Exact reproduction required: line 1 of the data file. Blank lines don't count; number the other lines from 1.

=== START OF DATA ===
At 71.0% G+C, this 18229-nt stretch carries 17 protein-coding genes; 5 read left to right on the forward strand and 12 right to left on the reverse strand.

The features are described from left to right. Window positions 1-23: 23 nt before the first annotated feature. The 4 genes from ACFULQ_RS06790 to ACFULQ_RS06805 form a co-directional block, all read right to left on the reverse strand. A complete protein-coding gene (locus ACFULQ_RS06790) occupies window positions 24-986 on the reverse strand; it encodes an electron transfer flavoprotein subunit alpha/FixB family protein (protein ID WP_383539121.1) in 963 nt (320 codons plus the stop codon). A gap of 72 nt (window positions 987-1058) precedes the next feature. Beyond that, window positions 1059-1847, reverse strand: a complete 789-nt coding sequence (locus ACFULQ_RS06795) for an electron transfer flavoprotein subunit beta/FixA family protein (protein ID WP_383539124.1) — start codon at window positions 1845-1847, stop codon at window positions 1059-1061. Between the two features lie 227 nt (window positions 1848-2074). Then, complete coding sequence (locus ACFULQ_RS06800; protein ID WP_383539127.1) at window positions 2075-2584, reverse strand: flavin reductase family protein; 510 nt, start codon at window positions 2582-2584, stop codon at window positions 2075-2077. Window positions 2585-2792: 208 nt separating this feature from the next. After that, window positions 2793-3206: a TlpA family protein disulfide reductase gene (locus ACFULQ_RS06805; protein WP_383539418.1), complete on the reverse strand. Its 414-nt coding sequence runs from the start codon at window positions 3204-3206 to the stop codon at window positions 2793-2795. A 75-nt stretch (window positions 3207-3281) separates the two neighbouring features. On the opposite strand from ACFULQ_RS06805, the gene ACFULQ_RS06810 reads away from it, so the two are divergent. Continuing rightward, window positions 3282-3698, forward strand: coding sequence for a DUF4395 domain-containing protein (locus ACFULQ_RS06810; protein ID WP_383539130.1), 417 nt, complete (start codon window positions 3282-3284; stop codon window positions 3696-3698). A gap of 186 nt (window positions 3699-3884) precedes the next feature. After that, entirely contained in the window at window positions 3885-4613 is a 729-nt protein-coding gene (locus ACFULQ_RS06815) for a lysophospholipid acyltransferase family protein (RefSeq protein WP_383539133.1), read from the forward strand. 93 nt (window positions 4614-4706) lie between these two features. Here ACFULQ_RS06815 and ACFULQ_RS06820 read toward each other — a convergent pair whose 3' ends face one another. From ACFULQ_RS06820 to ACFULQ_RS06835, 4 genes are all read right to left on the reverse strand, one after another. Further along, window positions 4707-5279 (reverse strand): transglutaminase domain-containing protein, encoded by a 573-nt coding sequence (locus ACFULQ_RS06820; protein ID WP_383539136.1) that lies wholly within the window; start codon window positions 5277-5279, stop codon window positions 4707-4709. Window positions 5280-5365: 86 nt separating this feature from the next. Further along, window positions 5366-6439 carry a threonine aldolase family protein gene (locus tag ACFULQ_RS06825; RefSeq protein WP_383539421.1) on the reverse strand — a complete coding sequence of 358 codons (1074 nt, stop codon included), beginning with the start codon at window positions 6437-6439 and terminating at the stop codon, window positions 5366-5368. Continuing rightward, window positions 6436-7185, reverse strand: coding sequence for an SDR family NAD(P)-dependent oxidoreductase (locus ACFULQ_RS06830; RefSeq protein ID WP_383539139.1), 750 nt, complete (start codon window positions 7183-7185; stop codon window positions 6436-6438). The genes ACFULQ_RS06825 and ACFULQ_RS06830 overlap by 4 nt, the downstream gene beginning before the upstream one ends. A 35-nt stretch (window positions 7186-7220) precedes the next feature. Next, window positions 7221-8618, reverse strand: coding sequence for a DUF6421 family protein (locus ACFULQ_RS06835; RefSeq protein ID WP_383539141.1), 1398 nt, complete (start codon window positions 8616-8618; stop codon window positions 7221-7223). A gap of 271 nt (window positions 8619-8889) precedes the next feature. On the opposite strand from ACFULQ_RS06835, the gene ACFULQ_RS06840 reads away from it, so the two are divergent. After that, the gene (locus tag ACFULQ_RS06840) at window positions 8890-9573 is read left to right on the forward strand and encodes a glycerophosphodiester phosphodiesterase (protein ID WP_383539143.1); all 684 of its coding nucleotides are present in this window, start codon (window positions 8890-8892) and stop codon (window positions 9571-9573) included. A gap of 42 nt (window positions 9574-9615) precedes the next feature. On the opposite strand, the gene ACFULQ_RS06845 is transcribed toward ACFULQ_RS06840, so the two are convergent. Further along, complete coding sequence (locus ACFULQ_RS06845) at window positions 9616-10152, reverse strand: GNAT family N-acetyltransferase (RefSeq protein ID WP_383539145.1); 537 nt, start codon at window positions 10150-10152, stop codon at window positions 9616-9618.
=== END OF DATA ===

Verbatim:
At 71.0% G+C, this 18229-nt stretch carries 17 protein-coding genes; 5 read left to right on the forward strand and 12 right to left on the reverse strand.